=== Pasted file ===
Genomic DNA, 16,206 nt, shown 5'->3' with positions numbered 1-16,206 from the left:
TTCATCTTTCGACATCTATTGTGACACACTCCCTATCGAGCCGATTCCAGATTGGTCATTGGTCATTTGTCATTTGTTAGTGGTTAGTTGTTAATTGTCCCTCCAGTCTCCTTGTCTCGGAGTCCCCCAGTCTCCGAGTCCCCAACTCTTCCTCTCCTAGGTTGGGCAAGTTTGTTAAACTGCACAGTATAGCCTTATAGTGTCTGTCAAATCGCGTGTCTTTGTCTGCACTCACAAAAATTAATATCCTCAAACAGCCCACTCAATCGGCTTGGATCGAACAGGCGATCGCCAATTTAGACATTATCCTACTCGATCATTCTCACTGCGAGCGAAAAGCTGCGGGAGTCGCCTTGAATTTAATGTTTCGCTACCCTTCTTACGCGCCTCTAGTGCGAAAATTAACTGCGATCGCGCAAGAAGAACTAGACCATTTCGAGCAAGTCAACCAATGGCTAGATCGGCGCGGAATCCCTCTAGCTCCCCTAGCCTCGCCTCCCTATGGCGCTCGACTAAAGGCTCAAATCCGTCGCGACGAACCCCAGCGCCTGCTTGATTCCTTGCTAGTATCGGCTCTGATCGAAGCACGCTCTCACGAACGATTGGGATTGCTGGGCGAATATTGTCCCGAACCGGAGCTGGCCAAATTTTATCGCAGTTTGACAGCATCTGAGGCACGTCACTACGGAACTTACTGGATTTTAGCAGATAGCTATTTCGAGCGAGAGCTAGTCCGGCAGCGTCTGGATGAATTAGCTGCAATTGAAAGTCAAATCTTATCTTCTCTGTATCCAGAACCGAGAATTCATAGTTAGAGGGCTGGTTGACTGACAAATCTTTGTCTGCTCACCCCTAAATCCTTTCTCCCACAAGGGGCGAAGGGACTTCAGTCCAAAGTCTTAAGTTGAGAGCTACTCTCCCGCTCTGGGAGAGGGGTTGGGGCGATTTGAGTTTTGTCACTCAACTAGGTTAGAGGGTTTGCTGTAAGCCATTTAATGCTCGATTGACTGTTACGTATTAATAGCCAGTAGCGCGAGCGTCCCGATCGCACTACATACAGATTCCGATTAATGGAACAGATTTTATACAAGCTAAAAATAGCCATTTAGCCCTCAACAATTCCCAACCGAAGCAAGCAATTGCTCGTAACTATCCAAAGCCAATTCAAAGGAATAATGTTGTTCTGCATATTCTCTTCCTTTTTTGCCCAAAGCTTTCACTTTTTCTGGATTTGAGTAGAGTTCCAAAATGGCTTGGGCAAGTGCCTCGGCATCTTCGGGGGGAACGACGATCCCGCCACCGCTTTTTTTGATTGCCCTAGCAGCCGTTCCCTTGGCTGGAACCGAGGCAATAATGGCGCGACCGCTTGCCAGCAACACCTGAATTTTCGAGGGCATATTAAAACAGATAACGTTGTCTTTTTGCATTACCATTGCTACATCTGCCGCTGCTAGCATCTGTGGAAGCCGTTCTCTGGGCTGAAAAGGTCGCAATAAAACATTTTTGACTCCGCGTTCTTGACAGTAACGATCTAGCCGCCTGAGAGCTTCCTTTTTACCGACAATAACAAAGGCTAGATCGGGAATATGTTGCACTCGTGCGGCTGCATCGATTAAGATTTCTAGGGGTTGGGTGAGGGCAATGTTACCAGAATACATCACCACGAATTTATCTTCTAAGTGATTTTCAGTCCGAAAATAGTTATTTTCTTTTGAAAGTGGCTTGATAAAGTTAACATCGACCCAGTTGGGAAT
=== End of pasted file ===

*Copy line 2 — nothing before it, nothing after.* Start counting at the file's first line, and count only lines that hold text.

TTCATCTTTCGACATCTATTGTGACACACTCCCTATCGAGCCGATTCCAGATTGGTCATTGGTCATTTGTCATTTGTTAGTGGTTAGTTGTTAATTGTCCCTCCAGTCTCCTTGTCTCGGAGTCCCCCAGTCTCCGAGTCCCCAACTCTTCCTCTCCTAGGTTGGGCAAGTTTGTTAAACTGCACAGTATAGCCTTATAGTGTCTGTCAAATCGCGTGTCTTTGTCTGCACTCACAAAAATTAATATCCTCAAACAGCCCACTCAATCGGCTTGGATCGAACAGGCGATCGCCAATTTAGACATTATCCTACTCGATCATTCTCACTGCGAGCGAAAAGCTGCGGGAGTCGCCTTGAATTTAATGTTTCGCTACCCTTCTTACGCGCCTCTAGTGCGAAAATTAACTGCGATCGCGCAAGAAGAACTAGACCATTTCGAGCAAGTCAACCAATGGCTAGATCGGCGCGGAATCCCTCTAGCTCCCCTAGCCTCGCCTCCCTATGGCGCTCGACTAAAGGCTCAAATCCGTCGCGACGAACCCCAGCGCCTGCTTGATTCCTTGCTAGTATCGGCTCTGATCGAAGCACGCTCTCACGAACGATTGGGATTGCTGGGCGAATATTGTCCCGAACCGGAGCTGGCCAAATTTTATCGCAGTTTGACAGCATCTGAGGCACGTCACTACGGAACTTACTGGATTTTAGCAGATAGCTATTTCGAGCGAGAGCTAGTCCGGCAGCGTCTGGATGAATTAGCTGCAATTGAAAGTCAAATCTTATCTTCTCTGTATCCAGAACCGAGAATTCATAGTTAGAGGGCTGGTTGACTGACAAATCTTTGTCTGCTCACCCCTAAATCCTTTCTCCCACAAGGGGCGAAGGGACTTCAGTCCAAAGTCTTAAGTTGAGAGCTACTCTCCCGCTCTGGGAGAGGGGTTGGGGCGATTTGAGTTTTGTCACTCAACTAGGTTAGAGGGTTTGCTGTAAGCCATTTAATGCTCGATTGACTGTTACGTATTAATAGCCAGTAGCGCGAGCGTCCCGATCGCACTACATACAGATTCCGATTAATGGAACAGATTTTATACAAGCTAAAAATAGCCATTTAGCCCTCAACAATTCCCAACCGAAGCAAGCAATTGCTCGTAACTATCCAAAGCCAATTCAAAGGAATAATGTTGTTCTGCATATTCTCTTCCTTTTTTGCCCAAAGCTTTCACTTTTTCTGGATTTGAGTAGAGTTCCAAAATGGCTTGGGCAAGTGCCTCGGCATCTTCGGGGGGAACGACGATCCCGCCACCGCTTTTTTTGATTGCCCTAGCAGCCGTTCCCTTGGCTGGAACCGAGGCAATAATGGCGCGACCGCTTGCCAGCAACACCTGAATTTTCGAGGGCATATTAAAACAGATAACGTTGTCTTTTTGCATTACCATTGCTACATCTGCCGCTGCTAGCATCTGTGGAAGCCGTTCTCTGGGCTGAAAAGGTCGCAATAAAACATTTTTGACTCCGCGTTCTTGACAGTAACGATCTAGCCGCCTGAGAGCTTCCTTTTTACCGACAATAACAAAGGCTAGATCGGGAATATGTTGCACTCGTGCGGCTGCATCGATTAAGATTTCTAGGGGTTGGGTGAGGGCAATGTTACCAGAATACATCACCACGAATTTATCTTCTAAGTGATTTTCAGTCCGAAAATAGTTATTTTCTTTTGAAAGTGGCTTGATAAAGTTAACATCGACCCAGTTGGGAAT